Gov. Bruce Rauner signs bill to help out-of-state teachers obtain licenses in Illinois
January 11, 2017
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Gov. Bruce Rauner made a move to attract out-of-state teachers to Illinois on Friday, signing into law a bill that will make it easier to obtain in-state licenses.
The bipartisan bill — signed by Rauner at Carbondale Community High School — was formally introduced to the Illinois State Senate early last year and streamlines the process for out-of-state teachers looking to obtain in-state licenses. It also lowers the fees and requirements for retired teachers to return as temporary substitutes.
“This bill is about teachers, jobs and opportunities,” Rauner said in a news release. “We are clearing a better pathway to the classroom for teachers who have moved to Illinois and ensure they can focus on the important job they do, which is educating our children.”
The bill, which passed unanimously through both chambers of Congress, allows the Illinois State Board of Education to grant licenses to teachers with similar out-of-state licenses.
Rauner and his allies hope the bill will reform a costly process that has likely deterred new talent from entering the state.
“Illinois has a teacher shortage, especially in underserved areas,” said Sen. Dave Luechtefeld (R-Okawville), a bill sponsor, in a news release. “Teaching licensure reciprocity will hopefully enable us to bring some of our best and brightest minds back to Illinois from our surrounding states.”
Last year, a survey developed by the Illinois Association of Regional Superintendents of Schools found that 60 percent of responding districts struggled to fill staffing positions, and 16 percent had to cancel classes due to teacher shortages. The report also highlighted a need for qualified teachers in special education, English, mathematics and science.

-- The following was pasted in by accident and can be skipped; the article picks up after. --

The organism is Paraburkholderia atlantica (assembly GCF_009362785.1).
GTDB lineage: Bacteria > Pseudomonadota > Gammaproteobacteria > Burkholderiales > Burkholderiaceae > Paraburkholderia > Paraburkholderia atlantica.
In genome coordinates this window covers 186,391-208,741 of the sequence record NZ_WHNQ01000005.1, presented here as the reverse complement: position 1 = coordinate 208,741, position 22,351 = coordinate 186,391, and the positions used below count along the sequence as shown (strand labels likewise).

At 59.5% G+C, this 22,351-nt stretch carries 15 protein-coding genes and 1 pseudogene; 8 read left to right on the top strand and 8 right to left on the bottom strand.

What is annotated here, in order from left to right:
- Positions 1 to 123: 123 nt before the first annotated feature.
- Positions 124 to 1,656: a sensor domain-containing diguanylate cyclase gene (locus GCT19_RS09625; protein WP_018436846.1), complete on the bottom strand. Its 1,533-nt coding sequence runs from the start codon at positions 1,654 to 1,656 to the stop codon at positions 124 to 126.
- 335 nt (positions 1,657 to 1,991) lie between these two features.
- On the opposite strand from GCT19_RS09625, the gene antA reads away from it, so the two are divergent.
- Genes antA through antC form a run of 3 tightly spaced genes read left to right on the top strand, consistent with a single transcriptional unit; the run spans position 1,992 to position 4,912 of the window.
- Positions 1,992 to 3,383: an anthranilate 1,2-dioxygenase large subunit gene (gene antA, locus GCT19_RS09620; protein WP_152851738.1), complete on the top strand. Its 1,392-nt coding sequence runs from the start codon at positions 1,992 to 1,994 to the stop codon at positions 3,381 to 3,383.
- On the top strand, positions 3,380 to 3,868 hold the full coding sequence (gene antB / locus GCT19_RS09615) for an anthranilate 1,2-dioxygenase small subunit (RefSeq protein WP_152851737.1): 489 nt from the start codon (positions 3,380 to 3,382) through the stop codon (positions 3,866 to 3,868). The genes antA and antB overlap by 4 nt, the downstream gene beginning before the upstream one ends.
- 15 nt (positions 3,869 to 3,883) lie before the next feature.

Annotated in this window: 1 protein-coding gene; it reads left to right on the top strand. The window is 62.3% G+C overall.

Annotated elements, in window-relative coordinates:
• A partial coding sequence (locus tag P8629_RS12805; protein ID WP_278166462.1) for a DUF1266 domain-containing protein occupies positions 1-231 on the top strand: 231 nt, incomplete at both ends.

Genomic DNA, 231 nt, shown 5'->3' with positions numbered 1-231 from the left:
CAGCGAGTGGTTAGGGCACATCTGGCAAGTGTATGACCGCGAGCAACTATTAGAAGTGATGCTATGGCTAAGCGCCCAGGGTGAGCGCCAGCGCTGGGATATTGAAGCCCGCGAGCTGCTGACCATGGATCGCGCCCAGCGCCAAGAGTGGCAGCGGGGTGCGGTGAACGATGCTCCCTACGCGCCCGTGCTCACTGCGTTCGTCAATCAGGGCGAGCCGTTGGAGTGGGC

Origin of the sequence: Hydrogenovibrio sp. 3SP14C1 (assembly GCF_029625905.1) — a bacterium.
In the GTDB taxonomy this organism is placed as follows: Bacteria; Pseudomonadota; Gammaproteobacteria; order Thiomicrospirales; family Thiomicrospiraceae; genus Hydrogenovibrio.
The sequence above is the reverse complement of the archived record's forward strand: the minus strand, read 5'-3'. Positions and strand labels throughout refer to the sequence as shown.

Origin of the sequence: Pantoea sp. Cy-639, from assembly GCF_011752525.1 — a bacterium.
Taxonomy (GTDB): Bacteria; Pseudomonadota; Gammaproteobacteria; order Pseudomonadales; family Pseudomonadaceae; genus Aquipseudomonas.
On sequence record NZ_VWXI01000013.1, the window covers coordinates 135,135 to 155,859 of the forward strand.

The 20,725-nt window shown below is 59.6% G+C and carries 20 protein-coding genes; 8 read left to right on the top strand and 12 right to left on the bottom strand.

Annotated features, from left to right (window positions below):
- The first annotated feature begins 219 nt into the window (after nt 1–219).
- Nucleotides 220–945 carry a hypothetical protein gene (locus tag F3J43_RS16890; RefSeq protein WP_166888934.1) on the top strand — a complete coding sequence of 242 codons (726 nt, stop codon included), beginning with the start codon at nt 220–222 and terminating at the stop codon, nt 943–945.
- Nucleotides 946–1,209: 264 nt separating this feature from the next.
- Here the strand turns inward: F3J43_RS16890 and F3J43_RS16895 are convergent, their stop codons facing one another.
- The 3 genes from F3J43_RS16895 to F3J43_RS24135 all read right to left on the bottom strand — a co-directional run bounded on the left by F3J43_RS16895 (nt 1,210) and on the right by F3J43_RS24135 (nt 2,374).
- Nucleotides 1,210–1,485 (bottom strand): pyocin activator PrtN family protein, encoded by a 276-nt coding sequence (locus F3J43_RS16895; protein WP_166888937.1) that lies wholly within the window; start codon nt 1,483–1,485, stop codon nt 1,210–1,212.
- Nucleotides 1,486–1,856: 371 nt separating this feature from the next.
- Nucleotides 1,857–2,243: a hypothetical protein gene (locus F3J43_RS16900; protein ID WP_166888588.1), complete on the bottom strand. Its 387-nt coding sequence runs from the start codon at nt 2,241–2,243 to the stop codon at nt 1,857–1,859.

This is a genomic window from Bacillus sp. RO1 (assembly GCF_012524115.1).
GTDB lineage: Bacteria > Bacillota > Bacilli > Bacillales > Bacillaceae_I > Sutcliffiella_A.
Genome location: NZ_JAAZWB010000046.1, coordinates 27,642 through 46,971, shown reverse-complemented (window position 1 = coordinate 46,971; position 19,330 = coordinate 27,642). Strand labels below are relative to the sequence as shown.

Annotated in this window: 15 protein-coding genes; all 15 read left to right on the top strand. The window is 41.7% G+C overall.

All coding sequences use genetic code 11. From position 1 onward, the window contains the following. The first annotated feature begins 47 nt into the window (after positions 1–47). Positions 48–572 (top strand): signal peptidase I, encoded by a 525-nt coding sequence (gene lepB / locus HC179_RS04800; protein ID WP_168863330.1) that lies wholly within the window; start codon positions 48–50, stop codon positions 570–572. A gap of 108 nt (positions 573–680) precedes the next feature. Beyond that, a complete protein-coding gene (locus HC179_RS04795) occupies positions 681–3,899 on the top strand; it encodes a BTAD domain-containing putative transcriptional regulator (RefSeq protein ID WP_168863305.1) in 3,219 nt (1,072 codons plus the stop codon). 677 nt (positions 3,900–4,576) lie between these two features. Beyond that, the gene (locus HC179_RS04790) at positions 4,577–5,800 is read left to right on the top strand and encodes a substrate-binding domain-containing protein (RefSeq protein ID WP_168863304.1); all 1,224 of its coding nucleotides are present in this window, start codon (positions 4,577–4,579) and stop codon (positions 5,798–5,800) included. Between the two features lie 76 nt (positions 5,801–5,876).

Bill Farmer (Weinberg ’03), the Teachers Council president at Evanston Township High School, said he sees evidence of teacher shortages in the city. At ETHS, for example, he said administrators struggle to attract teachers in “high need areas” — like math, sciences and special education — and often scramble to find adequate substitute teachers.
In addition, Farmer said, inconsistent standards between states make it difficult for new teachers to obtain certification — a measure Rauner’s bill aims to address.
“There’s not always reciprocity between all states in terms of their certifications systems,” Farmer said. “I know a lot of places have had a hard time filling positions … because they can’t find someone that’s highly qualified.”
But Farmer said the bigger problem lies in incentivising new teachers, either financially or through further recruitment.
Speaking to a crowd at the bill signing on Friday, Rauner sought to ease concerns about the budget impasse and affirm his commitment to funding education.
“I’m pushing every day to get a balanced budget with more resources for education,” he said. “For me, education is the number one priority; nothing should come ahead of education.”
Nora Shelly contributed reporting.